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Fallujans Differ Over US Incursion

Many blame America for the fighting – but some point their fingers at foreign militants.
By Wisam al-Jaff

The main street in Fallujah is nearly deserted at midday. Only a handful of residents are out, mostly buying up drugs in pharmacies or outside the grocers, piling rice, oil, and other dry goods into their vehicles.


Blast marks in the stores' metal doors, and a handful of burnt-out vehicles, bear witness to more than three weeks of fighting between US Marines and anti-Coalition insurgents.


Damage is much worse in the close-packed residential districts that stretch off to the side.


Here, residents express their anger at the Coalition for the fighting - which local sources claim has cost hundreds of civilian lives - but some blame foreign Islamist volunteers who they say provoked the US incursion.


Many residents say US Marines had no place in Fallujah at all, and question why the March 31 killing of four US contractors - the event which triggered the fighting - should justify turning their city into a battleground.


"All the problems began when the US military entered the city. If they had not come in, nothing would have happened," said civil servant Najam Mawloud, standing behind the counter of a pharmacy.


Many Fallujis refused one of the original US demands - handing over those suspected of killing the contractors - as long as Iraq remained under occupation.


"We agree to give these people up, but not to the US military, to Iraqi judges [instead]," said Khaled al-Dulaimy, a policeman carrying supplies back to his house.


"The people of Fallujah [are opposed to] the [presence] of the US military, both in the past and in the future."


"We are tribes, and our tribal rules do not allow foreigners to come looking for our compatriots," said Jassem Karem, an elderly man standing outside his house, talking with neighbours.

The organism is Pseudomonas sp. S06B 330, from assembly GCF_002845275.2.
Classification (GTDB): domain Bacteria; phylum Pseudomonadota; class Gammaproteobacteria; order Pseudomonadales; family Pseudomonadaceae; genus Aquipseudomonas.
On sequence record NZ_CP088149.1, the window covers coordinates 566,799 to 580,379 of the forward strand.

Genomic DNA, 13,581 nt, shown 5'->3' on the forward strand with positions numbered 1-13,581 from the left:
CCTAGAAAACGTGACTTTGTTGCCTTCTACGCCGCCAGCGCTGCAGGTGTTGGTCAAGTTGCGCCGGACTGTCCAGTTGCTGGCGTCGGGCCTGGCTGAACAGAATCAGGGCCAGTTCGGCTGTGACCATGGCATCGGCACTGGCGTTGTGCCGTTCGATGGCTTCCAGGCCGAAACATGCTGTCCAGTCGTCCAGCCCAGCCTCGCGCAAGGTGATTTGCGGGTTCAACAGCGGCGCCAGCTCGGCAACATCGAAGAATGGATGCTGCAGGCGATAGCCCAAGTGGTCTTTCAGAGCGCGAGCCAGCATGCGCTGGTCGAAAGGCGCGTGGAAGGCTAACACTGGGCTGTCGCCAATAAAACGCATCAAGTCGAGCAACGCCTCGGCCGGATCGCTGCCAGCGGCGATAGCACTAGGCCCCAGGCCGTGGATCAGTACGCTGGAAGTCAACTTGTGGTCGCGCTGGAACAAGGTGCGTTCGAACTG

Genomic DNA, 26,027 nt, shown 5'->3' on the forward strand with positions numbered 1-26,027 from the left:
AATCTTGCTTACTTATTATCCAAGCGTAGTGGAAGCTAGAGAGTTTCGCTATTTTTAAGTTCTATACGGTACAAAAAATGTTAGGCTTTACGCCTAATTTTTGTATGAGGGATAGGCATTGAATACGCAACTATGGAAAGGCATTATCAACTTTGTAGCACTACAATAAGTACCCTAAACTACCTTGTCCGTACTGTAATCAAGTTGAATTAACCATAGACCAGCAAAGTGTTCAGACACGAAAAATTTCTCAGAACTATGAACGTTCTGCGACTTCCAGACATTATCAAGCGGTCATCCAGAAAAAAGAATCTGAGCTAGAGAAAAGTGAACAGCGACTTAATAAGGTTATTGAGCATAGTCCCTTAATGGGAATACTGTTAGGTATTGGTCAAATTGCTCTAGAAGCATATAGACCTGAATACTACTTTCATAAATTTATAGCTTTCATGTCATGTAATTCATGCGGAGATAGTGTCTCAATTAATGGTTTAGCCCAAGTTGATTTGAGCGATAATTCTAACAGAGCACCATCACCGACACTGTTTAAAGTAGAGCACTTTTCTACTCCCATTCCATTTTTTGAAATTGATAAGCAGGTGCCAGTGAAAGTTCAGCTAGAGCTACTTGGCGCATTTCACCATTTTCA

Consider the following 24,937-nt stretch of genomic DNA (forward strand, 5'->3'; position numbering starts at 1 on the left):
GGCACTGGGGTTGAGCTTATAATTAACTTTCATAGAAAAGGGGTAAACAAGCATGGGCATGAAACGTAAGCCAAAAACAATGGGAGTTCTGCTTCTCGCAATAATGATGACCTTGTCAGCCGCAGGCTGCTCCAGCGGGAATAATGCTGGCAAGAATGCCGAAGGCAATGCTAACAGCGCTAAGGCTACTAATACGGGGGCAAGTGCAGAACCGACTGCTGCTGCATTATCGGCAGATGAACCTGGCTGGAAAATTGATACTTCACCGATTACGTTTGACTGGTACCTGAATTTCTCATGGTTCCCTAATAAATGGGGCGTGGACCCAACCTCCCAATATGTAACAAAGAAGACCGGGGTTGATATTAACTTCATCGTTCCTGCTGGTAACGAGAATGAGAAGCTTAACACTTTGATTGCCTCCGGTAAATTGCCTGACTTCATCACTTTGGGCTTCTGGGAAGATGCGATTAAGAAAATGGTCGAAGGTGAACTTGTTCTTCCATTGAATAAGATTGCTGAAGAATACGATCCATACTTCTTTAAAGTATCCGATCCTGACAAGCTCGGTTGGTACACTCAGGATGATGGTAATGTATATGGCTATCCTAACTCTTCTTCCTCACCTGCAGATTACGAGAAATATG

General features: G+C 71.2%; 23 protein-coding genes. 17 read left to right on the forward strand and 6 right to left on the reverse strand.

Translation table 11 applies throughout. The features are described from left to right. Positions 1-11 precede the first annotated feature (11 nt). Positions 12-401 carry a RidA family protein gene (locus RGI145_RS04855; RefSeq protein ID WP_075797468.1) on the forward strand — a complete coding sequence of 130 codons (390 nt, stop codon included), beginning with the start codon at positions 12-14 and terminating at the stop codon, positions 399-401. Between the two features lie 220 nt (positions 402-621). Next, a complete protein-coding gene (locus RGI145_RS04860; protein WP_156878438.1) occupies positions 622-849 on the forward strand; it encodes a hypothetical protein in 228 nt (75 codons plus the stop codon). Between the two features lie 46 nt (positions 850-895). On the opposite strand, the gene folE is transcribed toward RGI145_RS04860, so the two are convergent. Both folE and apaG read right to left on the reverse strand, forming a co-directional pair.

Karem expected that violence would continue, as families of Fallujis slain in the fighting launch revenge attacks on American forces.


"Tribal rules will require families to avenge their slain [relatives]," Karem said.


"They want those who killed the four [contractors], but we want the soldiers and pilots who attacked and killed 300 of our women and children," said Omar al-Issawi.


Other residents, however, expressed dismay that their city had become a centre for anti-Coalition insurgents, both local and foreign.


"Fallujah is a shelter for Baathists, fidayeen [paramilitaries], and members of the Saddam regime," said day-labourer Nabil Ibrahim, attributing this to local tribes’ refusal to hand people over to US forces.


Several others blamed the violence on non-Iraqi Islamists who have taken refuge in the city.


"Countries bordering Iraq pay them to attack the US army to create instability and force them to get out of Iraq,” remarked Mukhtar al-Jumaily, a tire store owner who says that he frequently services vehicles belonging to foreigners.


Neighbouring countries, he went on, want to make sure Iraq does not become a base for the US to attack them.


Wisam al-Jaff is an IWPR trainee.


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